Scotland's fried Mars bars and how the company washes its hands


As I have mentioned several times, one of the aspects that fascinates me the most about gastronomy is its cultural component. I love knowing ingredients, flavors, customs and traditional dishes from each region of the world. Now, sometimes gastronomic icons emerge somewhat, let's say, peculiar. This is what happens in Scotland with the battered and fried Mars chocolate bar, which is now rejected by the company itself.

I'm not very fond of greasy battered fried foods, I think they are sometimes abused, adding calories and fat to ingredients that don't need them, as is the case with fish, for example. And of course, this is an obvious case of multiplying calories to an already very unhealthy product. But his story is very curious.

The birth of a new fast food myth

Although in recent years the situation has changed, as we demonstrated with our Olympic special, the truth is that British gastronomy continues to draw a bad reputation. The British themselves have long worried about excess fats and sugars in their diet, and it seems that within their borders the Scots are the worst, as far as culinary prejudices are concerned.

In the mid-1990s a report appeared in the press that would fan the fire of bad eating habits. It was in 1994 when the newspaper Daily record reported the existence of a curious variety of fast food that was apparently very successful in Aescia, the deep-fried Mars bar, the battered and fried Mars chocolate bar.

The rise of the battered and fried chocolate bar

The report of Daily record echoed the information that had reached the local newspaper Aberdeen Evening Express. The news spread like wildfire through the media, reaching the national level, not only as a curious extravagance, but as an example of junk food and the general poor diet of the population. Without a doubt, a battered chocolate perfectly illustrates what should not be eaten.

It seems that the origin of this peculiarity is located in the Haven Chip Bar, today called Carron Fish Bar, one of many fast and cheap food stalls specialized in fish and chips, battered fish and chips. With the fame that the fried Mars bar soon acquired, many locals added this product to their menus, and it soon became an iconic Scottish myth.

Myth or Reality?

The term myth This battered chocolate is doing very well, and it did not take long for the controversy to arise about whether the Scots really abused it, or it was just a specific curiosity. With the new millennium, her fame increased as she was echoed in USA, and the interest in unraveling reality was renewed.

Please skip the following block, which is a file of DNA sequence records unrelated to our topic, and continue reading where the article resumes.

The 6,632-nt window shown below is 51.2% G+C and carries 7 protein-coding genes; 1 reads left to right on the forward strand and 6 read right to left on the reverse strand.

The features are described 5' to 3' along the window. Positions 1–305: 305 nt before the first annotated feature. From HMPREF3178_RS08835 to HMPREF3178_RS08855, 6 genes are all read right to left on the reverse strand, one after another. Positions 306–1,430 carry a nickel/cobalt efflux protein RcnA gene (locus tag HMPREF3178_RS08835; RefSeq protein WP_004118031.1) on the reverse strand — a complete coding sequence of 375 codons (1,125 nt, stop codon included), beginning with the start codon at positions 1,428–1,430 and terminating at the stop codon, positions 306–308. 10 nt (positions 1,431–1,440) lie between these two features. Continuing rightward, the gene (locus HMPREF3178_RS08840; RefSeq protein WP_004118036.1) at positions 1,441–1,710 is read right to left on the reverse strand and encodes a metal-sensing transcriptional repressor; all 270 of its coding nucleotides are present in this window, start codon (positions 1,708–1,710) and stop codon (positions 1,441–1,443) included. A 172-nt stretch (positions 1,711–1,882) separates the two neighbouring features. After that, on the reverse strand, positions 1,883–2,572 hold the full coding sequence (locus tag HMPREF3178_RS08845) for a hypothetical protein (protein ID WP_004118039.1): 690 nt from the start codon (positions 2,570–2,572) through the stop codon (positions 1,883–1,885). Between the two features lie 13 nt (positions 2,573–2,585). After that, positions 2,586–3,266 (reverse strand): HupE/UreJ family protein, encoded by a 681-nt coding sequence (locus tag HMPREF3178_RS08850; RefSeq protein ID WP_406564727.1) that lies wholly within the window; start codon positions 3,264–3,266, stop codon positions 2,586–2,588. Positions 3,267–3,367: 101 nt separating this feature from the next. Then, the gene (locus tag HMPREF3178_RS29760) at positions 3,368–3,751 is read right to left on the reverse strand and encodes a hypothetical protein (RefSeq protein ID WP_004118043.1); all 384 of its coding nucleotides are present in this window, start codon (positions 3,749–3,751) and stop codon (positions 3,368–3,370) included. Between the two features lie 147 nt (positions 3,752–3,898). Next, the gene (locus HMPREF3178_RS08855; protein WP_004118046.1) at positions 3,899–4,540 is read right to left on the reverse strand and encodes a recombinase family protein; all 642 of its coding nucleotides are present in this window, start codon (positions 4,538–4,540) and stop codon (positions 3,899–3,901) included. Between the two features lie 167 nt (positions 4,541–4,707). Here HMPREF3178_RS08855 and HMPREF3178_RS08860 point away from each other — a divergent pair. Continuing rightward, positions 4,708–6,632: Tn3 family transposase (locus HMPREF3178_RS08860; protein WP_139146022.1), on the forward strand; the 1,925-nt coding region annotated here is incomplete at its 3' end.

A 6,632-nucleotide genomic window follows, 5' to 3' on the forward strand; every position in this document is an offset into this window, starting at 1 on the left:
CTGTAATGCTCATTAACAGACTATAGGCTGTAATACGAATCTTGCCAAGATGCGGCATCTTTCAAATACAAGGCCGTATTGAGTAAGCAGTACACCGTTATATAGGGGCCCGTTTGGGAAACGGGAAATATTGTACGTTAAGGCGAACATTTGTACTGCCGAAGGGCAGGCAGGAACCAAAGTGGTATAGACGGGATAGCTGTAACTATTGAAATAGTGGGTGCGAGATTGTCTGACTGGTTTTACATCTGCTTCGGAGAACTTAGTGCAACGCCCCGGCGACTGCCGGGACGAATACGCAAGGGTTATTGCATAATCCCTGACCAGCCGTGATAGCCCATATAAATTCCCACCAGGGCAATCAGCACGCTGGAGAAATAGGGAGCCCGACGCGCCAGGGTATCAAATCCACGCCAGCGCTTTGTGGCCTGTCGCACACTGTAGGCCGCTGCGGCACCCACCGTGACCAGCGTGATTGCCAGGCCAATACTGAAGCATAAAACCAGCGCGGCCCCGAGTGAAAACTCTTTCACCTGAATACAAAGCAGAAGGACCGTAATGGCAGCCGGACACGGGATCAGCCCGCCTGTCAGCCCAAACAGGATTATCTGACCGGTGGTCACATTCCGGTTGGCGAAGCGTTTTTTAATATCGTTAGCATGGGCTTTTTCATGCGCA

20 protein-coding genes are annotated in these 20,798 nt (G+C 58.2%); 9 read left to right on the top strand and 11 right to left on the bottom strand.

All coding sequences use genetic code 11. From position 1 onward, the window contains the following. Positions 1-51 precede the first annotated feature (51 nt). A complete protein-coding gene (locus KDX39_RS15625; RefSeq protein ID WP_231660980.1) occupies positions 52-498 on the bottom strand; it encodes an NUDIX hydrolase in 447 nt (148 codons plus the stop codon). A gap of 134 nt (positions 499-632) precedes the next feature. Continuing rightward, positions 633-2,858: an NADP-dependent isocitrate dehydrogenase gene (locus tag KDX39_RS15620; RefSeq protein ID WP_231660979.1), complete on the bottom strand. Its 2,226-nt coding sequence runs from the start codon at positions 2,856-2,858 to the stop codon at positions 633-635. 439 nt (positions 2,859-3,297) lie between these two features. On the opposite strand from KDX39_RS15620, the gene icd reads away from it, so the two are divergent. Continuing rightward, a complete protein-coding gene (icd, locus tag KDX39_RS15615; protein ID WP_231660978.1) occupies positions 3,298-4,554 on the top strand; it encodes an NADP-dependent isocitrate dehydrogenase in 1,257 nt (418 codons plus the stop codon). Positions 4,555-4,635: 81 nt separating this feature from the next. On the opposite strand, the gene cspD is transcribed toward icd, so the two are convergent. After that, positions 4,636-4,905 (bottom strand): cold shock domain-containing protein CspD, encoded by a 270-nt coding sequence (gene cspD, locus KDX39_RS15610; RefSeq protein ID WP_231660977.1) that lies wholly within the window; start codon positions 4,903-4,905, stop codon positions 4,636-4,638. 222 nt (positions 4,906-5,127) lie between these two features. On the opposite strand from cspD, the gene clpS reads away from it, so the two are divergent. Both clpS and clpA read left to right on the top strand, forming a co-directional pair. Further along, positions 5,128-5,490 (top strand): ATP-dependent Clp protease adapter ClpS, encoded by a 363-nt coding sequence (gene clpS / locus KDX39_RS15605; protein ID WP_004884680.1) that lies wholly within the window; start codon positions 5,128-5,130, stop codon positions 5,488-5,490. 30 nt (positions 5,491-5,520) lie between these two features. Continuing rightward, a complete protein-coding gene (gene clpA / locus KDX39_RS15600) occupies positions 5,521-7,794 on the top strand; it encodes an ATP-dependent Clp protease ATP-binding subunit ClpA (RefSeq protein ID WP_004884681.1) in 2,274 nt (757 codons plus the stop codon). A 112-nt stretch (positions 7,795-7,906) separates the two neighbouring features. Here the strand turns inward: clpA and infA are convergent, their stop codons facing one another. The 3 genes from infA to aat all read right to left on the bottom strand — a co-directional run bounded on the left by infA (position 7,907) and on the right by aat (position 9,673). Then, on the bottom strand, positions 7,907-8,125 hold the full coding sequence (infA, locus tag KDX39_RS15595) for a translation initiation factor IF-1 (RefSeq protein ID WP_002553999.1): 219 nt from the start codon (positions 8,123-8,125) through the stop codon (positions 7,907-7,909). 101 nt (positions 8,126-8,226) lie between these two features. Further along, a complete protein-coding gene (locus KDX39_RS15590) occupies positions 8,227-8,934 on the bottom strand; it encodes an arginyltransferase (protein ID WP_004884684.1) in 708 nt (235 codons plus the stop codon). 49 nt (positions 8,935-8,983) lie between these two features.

Various studies were carried out by the media and medical associations. For example, The Lancet, surveyed customers and hoteliers, getting few confirmations of their habitual consumption. But from the University of Dundee, the students who collaborated showed that it was easy to get the coveted chocolate bar in many stalls in the city, especially in areas frequented by young people.

In Glasgow, the capital, it doesn't seem like a difficult task either. The reality is that the fried Mars chocolate bar has become so famous that the vast majority of consumers are tourists and sporadic visitors, who either turn to stores that specifically advertise serving it, or simply ask to be prepared. Most already have the batter batter ready and the oil prepared, so they don't mind using a chocolate bar instead of a piece of fish.

A batter with a chocolate and caramel heart

The technique for cooking a fried Mars bar is essentially the same as that used to prepare fish and chipsAlthough it is recommended that the chocolate is cold to prevent it from melting too soon. The bar is dipped in the batter batter, which is usually a mixture of water, flour and baking soda, and is dipped into the boiling oil or fat until the outer layer is golden and uniform.

If done right, there should be a bar wrapped in a crunchy batter that hides an interior of melted milk chocolate melting with the candy in the bar. Certainly, a fusion of textures and flavors at least interesting, which undoubtedly contributes to the fat where it has been fried fish and other things have passed. Although personally it does not appeal to me too much, those who have tried it often say that it looks worse than it tastes, although it is a pump for the stomach.

The Mars company rejects the invention and disassociates itself from it

The Mars chocolate bar is owned by the American company Mars Inc. Created in 1932 in Berkshire, Great Britain, it is one of the best-known chocolate bars worldwide that has managed to survive changes in the market and society. In recent years they have tried to get rid of the bad reputation of an unhealthy product by modifying their recipe, and perhaps that is why the company now rejects the Scottish fried variety.

Faced with the recent claim of the Carren Fish Bar as the father of fried Mars, the company has declared that it is flattered that they enjoy their product so much, but they totally disassociate themselves from it. His spokesmen have wanted to make it clear that Mars rejects the fried bars because they do not match his promotion of a healthy lifestyle and healthy eating.

The company's position is more than reasonable, but it is still hypocritical. It is true that in recent years all food companies try to wash their image by renovating their products to make them healthier, but let's face it, a candy filled chocolate bar will never be a healthy food. It's okay to indulge yourself once in a while, just like it's okay if you try the deep-fried Mars. Make it a habit or not, it is everyone's responsibility.

Via | BBC
Images | Christian Cable, Karen Chan 16, John Shultis
Directly to the Palate | Dark chocolate is not fattening

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